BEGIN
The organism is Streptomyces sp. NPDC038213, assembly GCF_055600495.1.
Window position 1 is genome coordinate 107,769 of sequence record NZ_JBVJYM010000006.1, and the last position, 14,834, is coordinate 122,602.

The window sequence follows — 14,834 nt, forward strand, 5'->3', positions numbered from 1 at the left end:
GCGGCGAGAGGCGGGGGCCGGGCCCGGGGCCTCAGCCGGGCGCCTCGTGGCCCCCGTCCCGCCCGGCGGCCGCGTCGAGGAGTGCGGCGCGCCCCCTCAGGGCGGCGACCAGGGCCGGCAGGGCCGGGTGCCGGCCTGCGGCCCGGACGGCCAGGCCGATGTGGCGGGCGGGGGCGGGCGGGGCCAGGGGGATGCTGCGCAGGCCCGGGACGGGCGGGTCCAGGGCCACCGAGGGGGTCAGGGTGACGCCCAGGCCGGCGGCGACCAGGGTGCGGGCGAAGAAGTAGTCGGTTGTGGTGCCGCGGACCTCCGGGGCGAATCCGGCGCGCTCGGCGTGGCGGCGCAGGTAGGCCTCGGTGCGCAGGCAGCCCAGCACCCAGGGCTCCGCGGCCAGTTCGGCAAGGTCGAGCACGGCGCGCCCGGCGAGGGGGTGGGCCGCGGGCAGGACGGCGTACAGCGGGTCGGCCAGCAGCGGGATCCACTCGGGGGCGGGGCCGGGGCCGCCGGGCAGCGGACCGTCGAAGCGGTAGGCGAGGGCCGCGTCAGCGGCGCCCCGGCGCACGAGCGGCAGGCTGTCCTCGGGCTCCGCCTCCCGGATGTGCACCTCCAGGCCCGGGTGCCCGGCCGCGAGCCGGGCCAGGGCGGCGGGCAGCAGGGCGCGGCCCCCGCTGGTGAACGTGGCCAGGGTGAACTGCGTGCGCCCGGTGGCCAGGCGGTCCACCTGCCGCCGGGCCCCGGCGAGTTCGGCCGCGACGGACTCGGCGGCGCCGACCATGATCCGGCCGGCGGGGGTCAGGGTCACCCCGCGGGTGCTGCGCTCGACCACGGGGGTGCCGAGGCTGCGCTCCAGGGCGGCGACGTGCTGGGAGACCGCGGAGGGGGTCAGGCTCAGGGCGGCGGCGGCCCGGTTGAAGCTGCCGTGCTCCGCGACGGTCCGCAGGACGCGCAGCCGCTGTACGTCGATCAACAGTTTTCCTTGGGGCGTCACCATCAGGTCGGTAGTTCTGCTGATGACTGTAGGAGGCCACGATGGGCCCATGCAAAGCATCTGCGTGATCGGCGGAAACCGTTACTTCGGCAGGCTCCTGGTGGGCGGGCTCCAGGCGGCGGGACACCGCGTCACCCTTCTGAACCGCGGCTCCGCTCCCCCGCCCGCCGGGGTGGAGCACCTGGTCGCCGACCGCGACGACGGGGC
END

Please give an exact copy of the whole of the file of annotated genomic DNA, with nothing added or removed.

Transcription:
The organism is Streptomyces sp. NPDC038213, assembly GCF_055600495.1.
Window position 1 is genome coordinate 107,769 of sequence record NZ_JBVJYM010000006.1, and the last position, 14,834, is coordinate 122,602.

The window sequence follows — 14,834 nt, forward strand, 5'->3', positions numbered from 1 at the left end:
GCGGCGAGAGGCGGGGGCCGGGCCCGGGGCCTCAGCCGGGCGCCTCGTGGCCCCCGTCCCGCCCGGCGGCCGCGTCGAGGAGTGCGGCGCGCCCCCTCAGGGCGGCGACCAGGGCCGGCAGGGCCGGGTGCCGGCCTGCGGCCCGGACGGCCAGGCCGATGTGGCGGGCGGGGGCGGGCGGGGCCAGGGGGATGCTGCGCAGGCCCGGGACGGGCGGGTCCAGGGCCACCGAGGGGGTCAGGGTGACGCCCAGGCCGGCGGCGACCAGGGTGCGGGCGAAGAAGTAGTCGGTTGTGGTGCCGCGGACCTCCGGGGCGAATCCGGCGCGCTCGGCGTGGCGGCGCAGGTAGGCCTCGGTGCGCAGGCAGCCCAGCACCCAGGGCTCCGCGGCCAGTTCGGCAAGGTCGAGCACGGCGCGCCCGGCGAGGGGGTGGGCCGCGGGCAGGACGGCGTACAGCGGGTCGGCCAGCAGCGGGATCCACTCGGGGGCGGGGCCGGGGCCGCCGGGCAGCGGACCGTCGAAGCGGTAGGCGAGGGCCGCGTCAGCGGCGCCCCGGCGCACGAGCGGCAGGCTGTCCTCGGGCTCCGCCTCCCGGATGTGCACCTCCAGGCCCGGGTGCCCGGCCGCGAGCCGGGCCAGGGCGGCGGGCAGCAGGGCGCGGCCCCCGCTGGTGAACGTGGCCAGGGTGAACTGCGTGCGCCCGGTGGCCAGGCGGTCCACCTGCCGCCGGGCCCCGGCGAGTTCGGCCGCGACGGACTCGGCGGCGCCGACCATGATCCGGCCGGCGGGGGTCAGGGTCACCCCGCGGGTGCTGCGCTCGACCACGGGGGTGCCGAGGCTGCGCTCCAGGGCGGCGACGTGCTGGGAGACCGCGGAGGGGGTCAGGCTCAGGGCGGCGGCGGCCCGGTTGAAGCTGCCGTGCTCCGCGACGGTCCGCAGGACGCGCAGCCGCTGTACGTCGATCAACAGTTTTCCTTGGGGCGTCACCATCAGGTCGGTAGTTCTGCTGATGACTGTAGGAGGCCACGATGGGCCCATGCAAAGCATCTGCGTGATCGGCGGAAACCGTTACTTCGGCAGGCTCCTGGTGGGCGGGCTCCAGGCGGCGGGACACCGCGTCACCCTTCTGAACCGCGGCTCCGCTCCCCCGCCCGCCGGGGTGGAGCACCTGGTCGCCGACCGCGACGACGGGGC